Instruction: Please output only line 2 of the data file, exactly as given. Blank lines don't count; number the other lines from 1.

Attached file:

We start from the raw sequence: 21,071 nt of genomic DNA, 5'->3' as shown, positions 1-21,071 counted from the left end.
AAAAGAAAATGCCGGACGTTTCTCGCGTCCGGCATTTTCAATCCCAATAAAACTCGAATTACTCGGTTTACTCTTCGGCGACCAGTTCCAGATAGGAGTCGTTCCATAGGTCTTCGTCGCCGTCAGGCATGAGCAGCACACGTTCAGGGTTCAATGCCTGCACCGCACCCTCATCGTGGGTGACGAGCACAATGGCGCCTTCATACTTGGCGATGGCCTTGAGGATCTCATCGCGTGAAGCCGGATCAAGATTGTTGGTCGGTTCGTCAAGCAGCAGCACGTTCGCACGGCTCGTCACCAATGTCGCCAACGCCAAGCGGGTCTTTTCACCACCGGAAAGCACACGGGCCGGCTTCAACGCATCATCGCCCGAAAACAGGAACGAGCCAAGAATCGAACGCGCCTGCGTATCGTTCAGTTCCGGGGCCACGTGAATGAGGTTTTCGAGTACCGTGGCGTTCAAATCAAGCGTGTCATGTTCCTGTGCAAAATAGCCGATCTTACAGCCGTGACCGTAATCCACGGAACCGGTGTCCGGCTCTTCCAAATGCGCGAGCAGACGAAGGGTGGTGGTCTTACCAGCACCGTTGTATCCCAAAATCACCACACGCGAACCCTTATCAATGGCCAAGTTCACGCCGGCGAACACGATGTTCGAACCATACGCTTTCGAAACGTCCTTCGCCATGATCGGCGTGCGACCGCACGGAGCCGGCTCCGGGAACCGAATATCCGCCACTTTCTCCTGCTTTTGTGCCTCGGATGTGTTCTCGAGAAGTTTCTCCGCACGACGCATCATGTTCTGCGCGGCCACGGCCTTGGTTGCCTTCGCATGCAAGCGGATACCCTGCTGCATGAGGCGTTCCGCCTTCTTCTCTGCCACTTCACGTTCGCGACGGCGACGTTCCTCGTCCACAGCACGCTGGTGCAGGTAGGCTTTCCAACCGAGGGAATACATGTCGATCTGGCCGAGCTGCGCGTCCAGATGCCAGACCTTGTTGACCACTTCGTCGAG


AAAAGAAAATGCCGGACGTTTCTCGCGTCCGGCATTTTCAATCCCAATAAAACTCGAATTACTCGGTTTACTCTTCGGCGACCAGTTCCAGATAGGAGTCGTTCCATAGGTCTTCGTCGCCGTCAGGCATGAGCAGCACACGTTCAGGGTTCAATGCCTGCACCGCACCCTCATCGTGGGTGACGAGCACAATGGCGCCTTCATACTTGGCGATGGCCTTGAGGATCTCATCGCGTGAAGCCGGATCAAGATTGTTGGTCGGTTCGTCAAGCAGCAGCACGTTCGCACGGCTCGTCACCAATGTCGCCAACGCCAAGCGGGTCTTTTCACCACCGGAAAGCACACGGGCCGGCTTCAACGCATCATCGCCCGAAAACAGGAACGAGCCAAGAATCGAACGCGCCTGCGTATCGTTCAGTTCCGGGGCCACGTGAATGAGGTTTTCGAGTACCGTGGCGTTCAAATCAAGCGTGTCATGTTCCTGTGCAAAATAGCCGATCTTACAGCCGTGACCGTAATCCACGGAACCGGTGTCCGGCTCTTCCAAATGCGCGAGCAGACGAAGGGTGGTGGTCTTACCAGCACCGTTGTATCCCAAAATCACCACACGCGAACCCTTATCAATGGCCAAGTTCACGCCGGCGAACACGATGTTCGAACCATACGCTTTCGAAACGTCCTTCGCCATGATCGGCGTGCGACCGCACGGAGCCGGCTCCGGGAACCGAATATCCGCCACTTTCTCCTGCTTTTGTGCCTCGGATGTGTTCTCGAGAAGTTTCTCCGCACGACGCATCATGTTCTGCGCGGCCACGGCCTTGGTTGCCTTCGCATGCAAGCGGATACCCTGCTGCATGAGGCGTTCCGCCTTCTTCTCTGCCACTTCACGTTCGCGACGGCGACGTTCCTCGTCCACAGCACGCTGGTGCAGGTAGGCTTTCCAACCGAGGGAATACATGTCGATCTGGCCGAGCTGCGCGTCCAGATGCCAGACCTTGTTGACCACTTCGTCGAG